But the face of the Lord is against them that do evil; his anger, or indignation; face being here taken not for God’s favour, (as many times it is), but in the contrary sense, as Leviticus 17:10; Leviticus 20:5; Psalms 68:1,Psalms 68:2. Men show by their countenances whether they be angry or pleased; and hence it is that God’s face is sometimes taken for his favour, sometimes for his displeasure. A further argument to persuade us to patience, that God undertakes to plead our cause against our enemies, and avenge us on them; whereas if we think to secure ourselves against them by undue means, we make God an enemy to us.

Verse 13

And who is he that will harm you? i.e. none or few will harm you, as being convinced and overcome by your good deeds, whereby even they are many times mollified and melted that are of themselves most wicked and hard-hearted, 1 Samuel 24:16,1 Samuel 24:17.

If ye be followers of that which is good; either followers of God, who doth good to the evil and unkind; but then it should be rendered, followers of him who is good, or rather, followers of those things that are good: q.d. If you be diligent in doing good to others, none will have the heart to do you hurt.

Verse 14

But and if ye suffer for righteousness’ sake; if ye suffer unjustly, whether it be for the true profession of the gospel, or in the exercise of righteousness, being followers of that which is good, and walking in the practice of the duties before mentioned.

Happy are ye; both in the spiritual benefit you gain by sufferings, viz. your edification in faith, patience, humility, &c.; the glory which redounds to God, who supports you under and carries you through them; and the reward you yourselves expect after them, Matthew 5:10, &c.

And be not afraid of their terror; either be not afraid after the manner of carnal men, (as the prophet’s meaning is, Isaiah 8:12,Isaiah 8:13), or rather, (the apostle accommodating the words of the prophet to his present purpose), be not afraid of those formidable things wherewith they threaten you; or, be not afraid of themselves and their threatenings, whereby they would strike terror into you: and so here is a metonymy in the words; fear, the effect, being put for the cause; thus fear is taken, Psalms 64:1; Psalms 91:5; Proverbs 1:26.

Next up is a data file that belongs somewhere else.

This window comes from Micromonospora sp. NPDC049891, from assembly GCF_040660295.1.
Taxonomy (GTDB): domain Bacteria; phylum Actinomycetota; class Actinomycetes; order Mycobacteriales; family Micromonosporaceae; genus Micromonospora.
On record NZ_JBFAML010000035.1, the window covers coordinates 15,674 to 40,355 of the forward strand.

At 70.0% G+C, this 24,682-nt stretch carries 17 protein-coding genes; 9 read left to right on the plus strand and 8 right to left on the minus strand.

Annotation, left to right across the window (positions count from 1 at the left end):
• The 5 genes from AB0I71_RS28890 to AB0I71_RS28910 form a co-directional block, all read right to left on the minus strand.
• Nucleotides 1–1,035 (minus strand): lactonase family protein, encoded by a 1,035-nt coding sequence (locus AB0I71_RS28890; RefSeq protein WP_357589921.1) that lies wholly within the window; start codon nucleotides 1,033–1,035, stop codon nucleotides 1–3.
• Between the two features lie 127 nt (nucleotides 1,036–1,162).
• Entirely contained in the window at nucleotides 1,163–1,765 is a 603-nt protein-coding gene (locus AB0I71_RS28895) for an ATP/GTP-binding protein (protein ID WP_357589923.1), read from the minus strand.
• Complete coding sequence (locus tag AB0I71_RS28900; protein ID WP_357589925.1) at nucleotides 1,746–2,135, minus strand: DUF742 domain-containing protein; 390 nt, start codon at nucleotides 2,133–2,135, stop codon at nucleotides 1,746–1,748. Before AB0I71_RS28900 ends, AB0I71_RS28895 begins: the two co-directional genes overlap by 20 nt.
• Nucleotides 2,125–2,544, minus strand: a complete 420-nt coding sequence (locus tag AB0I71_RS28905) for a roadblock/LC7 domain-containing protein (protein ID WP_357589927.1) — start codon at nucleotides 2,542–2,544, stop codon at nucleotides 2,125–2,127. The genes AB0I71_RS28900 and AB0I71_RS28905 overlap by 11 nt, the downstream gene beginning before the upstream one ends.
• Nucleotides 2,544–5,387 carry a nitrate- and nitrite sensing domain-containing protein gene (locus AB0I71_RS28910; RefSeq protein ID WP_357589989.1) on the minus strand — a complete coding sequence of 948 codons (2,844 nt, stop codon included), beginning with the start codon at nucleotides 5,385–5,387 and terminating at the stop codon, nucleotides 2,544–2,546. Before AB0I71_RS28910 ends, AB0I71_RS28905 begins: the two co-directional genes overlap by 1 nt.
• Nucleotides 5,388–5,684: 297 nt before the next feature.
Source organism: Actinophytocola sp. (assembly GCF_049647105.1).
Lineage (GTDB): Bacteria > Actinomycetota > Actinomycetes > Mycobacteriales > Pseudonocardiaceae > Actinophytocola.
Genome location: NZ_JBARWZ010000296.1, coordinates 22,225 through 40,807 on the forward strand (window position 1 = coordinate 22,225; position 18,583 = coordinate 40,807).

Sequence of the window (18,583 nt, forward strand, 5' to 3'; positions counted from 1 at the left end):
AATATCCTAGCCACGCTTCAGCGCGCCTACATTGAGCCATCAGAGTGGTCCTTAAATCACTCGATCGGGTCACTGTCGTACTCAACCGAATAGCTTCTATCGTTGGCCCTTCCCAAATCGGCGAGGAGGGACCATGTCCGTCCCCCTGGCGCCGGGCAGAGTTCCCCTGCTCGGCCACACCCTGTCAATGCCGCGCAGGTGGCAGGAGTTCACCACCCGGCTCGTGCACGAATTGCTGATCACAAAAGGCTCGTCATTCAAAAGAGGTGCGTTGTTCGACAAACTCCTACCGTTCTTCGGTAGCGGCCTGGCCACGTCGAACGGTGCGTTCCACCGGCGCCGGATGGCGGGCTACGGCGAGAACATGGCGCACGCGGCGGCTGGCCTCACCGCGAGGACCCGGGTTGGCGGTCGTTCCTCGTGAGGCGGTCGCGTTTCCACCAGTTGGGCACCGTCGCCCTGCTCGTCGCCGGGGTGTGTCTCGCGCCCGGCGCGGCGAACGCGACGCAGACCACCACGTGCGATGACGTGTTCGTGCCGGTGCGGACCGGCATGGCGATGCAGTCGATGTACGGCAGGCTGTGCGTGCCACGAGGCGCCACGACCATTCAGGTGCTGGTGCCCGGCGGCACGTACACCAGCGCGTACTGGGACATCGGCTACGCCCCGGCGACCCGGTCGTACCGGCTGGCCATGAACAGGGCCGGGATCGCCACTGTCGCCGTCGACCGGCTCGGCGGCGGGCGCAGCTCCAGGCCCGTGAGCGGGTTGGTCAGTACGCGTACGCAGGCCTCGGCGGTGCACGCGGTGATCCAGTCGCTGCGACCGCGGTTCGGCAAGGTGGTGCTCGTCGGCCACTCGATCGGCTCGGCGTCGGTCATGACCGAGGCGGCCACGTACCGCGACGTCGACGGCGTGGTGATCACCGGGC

Neither be troubled; viz. inordinately, with such a fear as is contrary to faith, and hinders you from doing your duty, John 14:1.

Verse 15

But sanctify the Lord God in your hearts; exalt him in your hearts, and give him the honour of all his glorious perfections, power, wisdom, goodness, faithfulness, &c., by believing them, and depending upon his promises for defence and assistance against all the evils your enemies may threaten you with.

And be ready always; prepared to answer when duly called to it.

To give an answer; or, to make an apology or defence, viz. of the faith ye profess; the word is used, Acts 22:1; 1 Corinthians 9:3.

To every man that asketh you; either that hath authority to examine you, and take an account of your religion; or, that asks with modesty, and a desire to be satisfied, and learn of you.

A reason of the hope that is in you; i.e. faith, for which hope is frequently used in Scipture, which is built upon faith: the sense is: Whereas unbelievers, your persecutors especially, may scoff at your hope of future glory, as vain and groundless, and at yourselves, as mad or foolish, for venturing the loss of all in this world, and exposing yourselves to so many sufferings, in expectation of ye know not what uncertainties in the other; do ye therefore be always ready to defend and justify your faith against all objectors, and to show how reasonable your hope of salvation is, and on how sure a foundation it is built.

With meekness and fear; either with meekness in relation to men, in opposition to passion and intemperate zeal, (your confession of the faith must be with courage, but yet with a spirit of meekness and modesty), and fear or reverence in relation to God, which, where it prevails, overcomes the fierceness of men’s spirits, and makes them speak modestly of the things of God, and give due respect to men; or, fear may be set in opposition to pride, and presumption of a man’s own wisdom or strength; q.d. Make confession of your faith humbly, with fear and trembling, not in confidence of your own strength, or gifts, or abilities.

Verse 16